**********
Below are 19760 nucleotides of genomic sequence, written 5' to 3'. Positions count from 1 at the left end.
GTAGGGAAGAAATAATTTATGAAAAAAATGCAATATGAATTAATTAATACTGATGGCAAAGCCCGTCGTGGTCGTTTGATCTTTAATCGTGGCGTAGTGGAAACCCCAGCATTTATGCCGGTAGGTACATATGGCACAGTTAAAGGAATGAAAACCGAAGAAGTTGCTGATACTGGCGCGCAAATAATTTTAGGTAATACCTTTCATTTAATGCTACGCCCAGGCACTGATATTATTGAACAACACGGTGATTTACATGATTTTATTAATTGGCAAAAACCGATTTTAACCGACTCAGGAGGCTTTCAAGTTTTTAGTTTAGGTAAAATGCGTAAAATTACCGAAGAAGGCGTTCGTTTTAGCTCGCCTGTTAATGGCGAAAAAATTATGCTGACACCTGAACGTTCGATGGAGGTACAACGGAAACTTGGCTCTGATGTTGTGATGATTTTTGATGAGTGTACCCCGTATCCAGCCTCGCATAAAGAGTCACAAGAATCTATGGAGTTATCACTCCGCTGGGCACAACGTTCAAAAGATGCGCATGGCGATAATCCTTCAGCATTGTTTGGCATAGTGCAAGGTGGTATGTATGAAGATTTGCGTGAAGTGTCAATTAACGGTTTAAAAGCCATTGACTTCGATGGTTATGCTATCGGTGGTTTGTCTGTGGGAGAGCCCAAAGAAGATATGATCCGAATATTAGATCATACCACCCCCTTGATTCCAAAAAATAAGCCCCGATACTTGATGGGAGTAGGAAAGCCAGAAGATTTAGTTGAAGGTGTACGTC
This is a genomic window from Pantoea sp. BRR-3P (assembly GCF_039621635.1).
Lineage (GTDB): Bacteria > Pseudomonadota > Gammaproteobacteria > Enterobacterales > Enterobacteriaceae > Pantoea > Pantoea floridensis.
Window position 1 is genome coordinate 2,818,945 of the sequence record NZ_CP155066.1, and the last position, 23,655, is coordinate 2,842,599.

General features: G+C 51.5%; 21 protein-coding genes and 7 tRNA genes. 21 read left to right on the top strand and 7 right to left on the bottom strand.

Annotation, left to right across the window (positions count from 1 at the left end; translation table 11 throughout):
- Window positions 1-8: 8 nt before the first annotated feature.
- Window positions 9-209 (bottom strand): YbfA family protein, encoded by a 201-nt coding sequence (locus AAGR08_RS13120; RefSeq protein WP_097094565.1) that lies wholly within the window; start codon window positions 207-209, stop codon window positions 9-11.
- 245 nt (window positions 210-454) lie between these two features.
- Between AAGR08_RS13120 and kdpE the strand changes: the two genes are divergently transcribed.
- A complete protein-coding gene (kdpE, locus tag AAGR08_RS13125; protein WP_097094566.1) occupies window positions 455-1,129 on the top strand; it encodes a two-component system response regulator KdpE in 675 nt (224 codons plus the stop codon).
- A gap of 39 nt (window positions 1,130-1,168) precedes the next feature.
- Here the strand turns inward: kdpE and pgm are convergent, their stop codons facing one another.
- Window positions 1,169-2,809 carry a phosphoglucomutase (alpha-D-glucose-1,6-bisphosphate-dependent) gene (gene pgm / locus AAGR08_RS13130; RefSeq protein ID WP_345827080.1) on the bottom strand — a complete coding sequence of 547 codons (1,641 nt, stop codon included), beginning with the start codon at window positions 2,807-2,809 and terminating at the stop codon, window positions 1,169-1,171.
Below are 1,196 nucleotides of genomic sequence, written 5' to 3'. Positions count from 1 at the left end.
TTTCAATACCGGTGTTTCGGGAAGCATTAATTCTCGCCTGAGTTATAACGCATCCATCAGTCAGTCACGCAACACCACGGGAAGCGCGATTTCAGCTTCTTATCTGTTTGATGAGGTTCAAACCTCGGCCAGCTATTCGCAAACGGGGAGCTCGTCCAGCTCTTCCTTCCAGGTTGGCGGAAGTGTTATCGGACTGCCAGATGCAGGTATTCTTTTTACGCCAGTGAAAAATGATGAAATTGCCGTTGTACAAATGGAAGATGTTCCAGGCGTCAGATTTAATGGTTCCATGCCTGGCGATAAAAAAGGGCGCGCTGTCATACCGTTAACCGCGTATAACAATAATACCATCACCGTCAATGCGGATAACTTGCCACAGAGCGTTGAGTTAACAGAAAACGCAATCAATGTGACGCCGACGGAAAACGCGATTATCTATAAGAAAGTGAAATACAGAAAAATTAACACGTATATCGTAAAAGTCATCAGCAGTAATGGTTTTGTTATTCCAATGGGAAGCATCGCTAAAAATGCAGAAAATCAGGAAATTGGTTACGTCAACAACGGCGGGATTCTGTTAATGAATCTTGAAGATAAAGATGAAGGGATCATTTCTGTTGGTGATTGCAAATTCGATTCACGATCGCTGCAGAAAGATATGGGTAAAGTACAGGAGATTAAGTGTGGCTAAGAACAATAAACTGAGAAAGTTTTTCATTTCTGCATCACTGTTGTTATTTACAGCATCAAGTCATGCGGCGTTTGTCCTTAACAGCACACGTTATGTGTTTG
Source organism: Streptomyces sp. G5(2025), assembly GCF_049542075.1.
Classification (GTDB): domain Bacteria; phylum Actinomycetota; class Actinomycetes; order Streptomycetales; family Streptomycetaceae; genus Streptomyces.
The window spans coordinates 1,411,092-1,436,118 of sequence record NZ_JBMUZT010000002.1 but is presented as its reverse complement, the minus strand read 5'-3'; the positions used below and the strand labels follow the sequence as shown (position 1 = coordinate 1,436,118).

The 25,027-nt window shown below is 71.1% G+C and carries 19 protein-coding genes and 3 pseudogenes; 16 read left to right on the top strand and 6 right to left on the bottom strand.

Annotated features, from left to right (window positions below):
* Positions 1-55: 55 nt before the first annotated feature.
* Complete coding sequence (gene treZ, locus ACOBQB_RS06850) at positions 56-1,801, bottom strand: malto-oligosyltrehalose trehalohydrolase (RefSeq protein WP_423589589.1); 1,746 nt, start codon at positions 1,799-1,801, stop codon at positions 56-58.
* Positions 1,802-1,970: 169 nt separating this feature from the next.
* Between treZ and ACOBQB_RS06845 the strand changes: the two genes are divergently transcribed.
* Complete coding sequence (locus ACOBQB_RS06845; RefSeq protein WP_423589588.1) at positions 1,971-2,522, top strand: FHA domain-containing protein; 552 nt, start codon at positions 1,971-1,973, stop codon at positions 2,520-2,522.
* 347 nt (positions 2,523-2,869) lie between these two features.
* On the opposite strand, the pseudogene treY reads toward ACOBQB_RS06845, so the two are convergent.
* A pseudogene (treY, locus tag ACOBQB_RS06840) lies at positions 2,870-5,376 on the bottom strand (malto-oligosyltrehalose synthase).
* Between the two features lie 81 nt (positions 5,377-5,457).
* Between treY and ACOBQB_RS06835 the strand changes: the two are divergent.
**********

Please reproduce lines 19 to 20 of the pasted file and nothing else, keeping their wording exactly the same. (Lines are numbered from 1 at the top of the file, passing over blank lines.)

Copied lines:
Classification (GTDB): domain Bacteria; phylum Actinomycetota; class Actinomycetes; order Streptomycetales; family Streptomycetaceae; genus Streptomyces.
The window spans coordinates 1,411,092-1,436,118 of sequence record NZ_JBMUZT010000002.1 but is presented as its reverse complement, the minus strand read 5'-3'; the positions used below and the strand labels follow the sequence as shown (position 1 = coordinate 1,436,118).